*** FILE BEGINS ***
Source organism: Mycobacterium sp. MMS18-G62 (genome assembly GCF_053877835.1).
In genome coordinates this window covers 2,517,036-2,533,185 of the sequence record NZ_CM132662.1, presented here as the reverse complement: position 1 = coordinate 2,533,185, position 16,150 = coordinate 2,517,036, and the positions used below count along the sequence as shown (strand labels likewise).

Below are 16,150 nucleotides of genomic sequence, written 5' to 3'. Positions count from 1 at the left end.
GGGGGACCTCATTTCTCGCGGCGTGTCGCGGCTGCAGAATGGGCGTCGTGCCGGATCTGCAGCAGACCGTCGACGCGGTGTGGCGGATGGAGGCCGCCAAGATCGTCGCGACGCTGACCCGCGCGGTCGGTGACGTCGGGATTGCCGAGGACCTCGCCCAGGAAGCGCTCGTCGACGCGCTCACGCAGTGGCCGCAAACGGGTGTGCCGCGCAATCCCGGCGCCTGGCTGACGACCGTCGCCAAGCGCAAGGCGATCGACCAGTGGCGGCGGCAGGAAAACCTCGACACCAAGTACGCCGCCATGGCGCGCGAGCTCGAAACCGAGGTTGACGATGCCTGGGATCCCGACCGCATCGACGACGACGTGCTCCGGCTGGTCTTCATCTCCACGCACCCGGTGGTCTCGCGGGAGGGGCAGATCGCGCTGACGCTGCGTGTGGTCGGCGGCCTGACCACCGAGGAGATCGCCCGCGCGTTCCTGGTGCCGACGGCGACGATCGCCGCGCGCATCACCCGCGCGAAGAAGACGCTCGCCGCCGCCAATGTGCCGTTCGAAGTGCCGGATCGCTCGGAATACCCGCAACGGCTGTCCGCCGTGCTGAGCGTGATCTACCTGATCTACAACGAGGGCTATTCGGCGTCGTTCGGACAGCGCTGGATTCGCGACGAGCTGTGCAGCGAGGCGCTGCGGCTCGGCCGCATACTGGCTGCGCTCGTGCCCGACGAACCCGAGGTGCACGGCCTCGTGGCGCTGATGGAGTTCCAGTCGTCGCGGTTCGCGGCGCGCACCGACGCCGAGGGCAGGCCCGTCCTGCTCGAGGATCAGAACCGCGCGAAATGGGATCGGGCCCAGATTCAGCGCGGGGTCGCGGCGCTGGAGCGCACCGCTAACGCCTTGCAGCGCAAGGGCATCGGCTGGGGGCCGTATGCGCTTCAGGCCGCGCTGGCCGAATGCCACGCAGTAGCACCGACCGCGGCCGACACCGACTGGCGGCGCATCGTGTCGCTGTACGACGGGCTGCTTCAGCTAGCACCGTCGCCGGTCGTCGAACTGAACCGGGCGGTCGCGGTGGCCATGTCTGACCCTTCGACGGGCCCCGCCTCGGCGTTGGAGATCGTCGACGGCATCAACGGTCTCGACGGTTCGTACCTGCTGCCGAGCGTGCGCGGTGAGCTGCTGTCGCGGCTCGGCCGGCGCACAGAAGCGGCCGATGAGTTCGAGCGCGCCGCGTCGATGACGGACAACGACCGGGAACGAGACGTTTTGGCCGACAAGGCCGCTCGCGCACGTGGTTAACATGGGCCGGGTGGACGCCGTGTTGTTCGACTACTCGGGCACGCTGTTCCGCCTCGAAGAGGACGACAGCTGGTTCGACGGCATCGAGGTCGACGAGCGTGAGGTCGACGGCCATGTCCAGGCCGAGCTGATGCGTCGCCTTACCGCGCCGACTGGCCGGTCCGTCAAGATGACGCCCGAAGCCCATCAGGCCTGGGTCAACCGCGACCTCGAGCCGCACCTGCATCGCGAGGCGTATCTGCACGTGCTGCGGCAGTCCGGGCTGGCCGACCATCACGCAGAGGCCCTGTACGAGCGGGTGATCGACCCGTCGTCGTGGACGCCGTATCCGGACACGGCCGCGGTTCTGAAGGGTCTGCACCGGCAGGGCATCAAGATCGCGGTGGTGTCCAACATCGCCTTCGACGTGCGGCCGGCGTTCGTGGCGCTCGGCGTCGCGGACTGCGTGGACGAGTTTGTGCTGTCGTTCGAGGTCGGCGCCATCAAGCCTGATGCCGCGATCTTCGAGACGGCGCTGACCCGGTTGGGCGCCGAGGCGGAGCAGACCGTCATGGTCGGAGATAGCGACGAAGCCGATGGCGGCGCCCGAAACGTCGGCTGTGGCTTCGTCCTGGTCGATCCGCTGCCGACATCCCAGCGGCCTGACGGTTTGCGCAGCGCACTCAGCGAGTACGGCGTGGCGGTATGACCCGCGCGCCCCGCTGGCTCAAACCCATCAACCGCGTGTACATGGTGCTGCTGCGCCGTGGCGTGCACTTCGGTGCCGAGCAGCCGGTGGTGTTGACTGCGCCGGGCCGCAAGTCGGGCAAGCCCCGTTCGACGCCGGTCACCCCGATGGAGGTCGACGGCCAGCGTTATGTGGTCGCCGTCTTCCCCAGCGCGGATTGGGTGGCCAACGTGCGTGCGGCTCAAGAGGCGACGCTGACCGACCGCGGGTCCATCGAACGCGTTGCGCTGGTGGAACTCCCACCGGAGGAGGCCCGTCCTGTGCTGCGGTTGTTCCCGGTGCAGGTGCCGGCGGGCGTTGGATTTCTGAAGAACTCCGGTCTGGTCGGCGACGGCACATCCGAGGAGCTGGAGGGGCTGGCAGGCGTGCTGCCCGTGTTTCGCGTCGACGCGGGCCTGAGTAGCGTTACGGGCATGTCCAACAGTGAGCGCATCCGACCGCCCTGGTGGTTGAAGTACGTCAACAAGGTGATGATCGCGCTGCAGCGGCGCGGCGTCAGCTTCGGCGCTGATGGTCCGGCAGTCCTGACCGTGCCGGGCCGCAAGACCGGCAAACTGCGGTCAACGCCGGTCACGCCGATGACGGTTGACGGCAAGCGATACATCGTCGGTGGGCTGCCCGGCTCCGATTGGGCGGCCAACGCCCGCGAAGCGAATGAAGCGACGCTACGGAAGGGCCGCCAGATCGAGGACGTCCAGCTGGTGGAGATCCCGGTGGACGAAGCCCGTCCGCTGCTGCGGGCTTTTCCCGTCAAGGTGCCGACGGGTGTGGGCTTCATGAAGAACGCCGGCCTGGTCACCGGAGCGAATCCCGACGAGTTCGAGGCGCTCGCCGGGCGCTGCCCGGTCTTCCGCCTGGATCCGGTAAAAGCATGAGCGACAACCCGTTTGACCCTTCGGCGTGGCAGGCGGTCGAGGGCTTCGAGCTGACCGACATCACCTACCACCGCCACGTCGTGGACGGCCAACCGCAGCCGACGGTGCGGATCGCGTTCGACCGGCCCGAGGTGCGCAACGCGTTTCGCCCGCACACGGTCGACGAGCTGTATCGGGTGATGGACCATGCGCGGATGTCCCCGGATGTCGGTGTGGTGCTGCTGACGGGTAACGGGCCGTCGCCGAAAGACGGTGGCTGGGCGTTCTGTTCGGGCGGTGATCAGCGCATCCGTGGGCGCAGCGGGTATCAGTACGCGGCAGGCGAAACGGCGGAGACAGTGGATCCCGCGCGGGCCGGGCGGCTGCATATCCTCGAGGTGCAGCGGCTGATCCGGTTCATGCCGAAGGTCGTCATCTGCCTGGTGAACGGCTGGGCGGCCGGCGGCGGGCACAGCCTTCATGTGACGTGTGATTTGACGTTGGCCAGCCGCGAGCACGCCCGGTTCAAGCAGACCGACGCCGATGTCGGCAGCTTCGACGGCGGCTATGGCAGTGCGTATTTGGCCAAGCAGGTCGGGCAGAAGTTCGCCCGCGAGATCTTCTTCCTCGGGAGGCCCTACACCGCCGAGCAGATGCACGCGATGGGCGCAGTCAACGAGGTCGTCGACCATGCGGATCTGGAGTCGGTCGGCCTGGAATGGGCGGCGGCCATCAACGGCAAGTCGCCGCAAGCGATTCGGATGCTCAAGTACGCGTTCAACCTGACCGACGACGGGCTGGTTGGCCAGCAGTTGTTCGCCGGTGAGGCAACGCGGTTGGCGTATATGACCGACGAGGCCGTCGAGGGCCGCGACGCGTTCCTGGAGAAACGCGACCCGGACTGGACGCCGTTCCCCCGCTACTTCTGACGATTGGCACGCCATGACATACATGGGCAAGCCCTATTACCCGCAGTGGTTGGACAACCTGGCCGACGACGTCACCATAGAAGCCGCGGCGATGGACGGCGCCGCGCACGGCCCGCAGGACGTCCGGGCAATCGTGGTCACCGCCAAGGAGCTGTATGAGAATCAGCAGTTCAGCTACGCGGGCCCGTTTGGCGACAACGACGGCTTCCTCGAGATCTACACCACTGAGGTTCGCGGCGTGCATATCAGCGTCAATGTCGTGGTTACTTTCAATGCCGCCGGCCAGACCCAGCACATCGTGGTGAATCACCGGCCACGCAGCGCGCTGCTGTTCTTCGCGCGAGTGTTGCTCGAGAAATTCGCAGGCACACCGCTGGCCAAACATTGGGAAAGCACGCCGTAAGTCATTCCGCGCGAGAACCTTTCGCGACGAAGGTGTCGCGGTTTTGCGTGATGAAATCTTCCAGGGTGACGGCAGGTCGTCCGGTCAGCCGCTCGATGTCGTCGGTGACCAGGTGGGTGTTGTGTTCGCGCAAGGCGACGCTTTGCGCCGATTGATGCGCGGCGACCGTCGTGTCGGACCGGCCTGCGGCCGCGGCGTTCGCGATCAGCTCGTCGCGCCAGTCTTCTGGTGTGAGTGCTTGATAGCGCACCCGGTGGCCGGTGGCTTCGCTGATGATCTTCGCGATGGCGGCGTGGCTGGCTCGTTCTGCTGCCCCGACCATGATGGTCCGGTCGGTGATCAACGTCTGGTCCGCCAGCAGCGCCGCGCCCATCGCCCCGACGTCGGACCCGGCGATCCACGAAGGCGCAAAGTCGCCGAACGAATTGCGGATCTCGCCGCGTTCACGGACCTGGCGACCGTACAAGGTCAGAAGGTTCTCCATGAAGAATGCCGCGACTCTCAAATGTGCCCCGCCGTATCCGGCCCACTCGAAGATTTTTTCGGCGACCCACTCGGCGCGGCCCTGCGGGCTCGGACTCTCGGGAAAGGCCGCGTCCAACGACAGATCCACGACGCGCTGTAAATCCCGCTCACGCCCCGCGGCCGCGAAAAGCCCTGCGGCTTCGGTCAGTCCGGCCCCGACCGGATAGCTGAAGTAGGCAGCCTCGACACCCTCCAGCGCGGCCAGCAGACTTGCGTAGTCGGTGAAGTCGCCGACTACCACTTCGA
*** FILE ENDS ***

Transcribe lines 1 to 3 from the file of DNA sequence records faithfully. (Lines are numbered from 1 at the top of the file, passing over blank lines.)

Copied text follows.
Source organism: Mycobacterium sp. MMS18-G62 (genome assembly GCF_053877835.1).
In genome coordinates this window covers 2,517,036-2,533,185 of the sequence record NZ_CM132662.1, presented here as the reverse complement: position 1 = coordinate 2,533,185, position 16,150 = coordinate 2,517,036, and the positions used below count along the sequence as shown (strand labels likewise).

Below are 16,150 nucleotides of genomic sequence, written 5' to 3'. Positions count from 1 at the left end.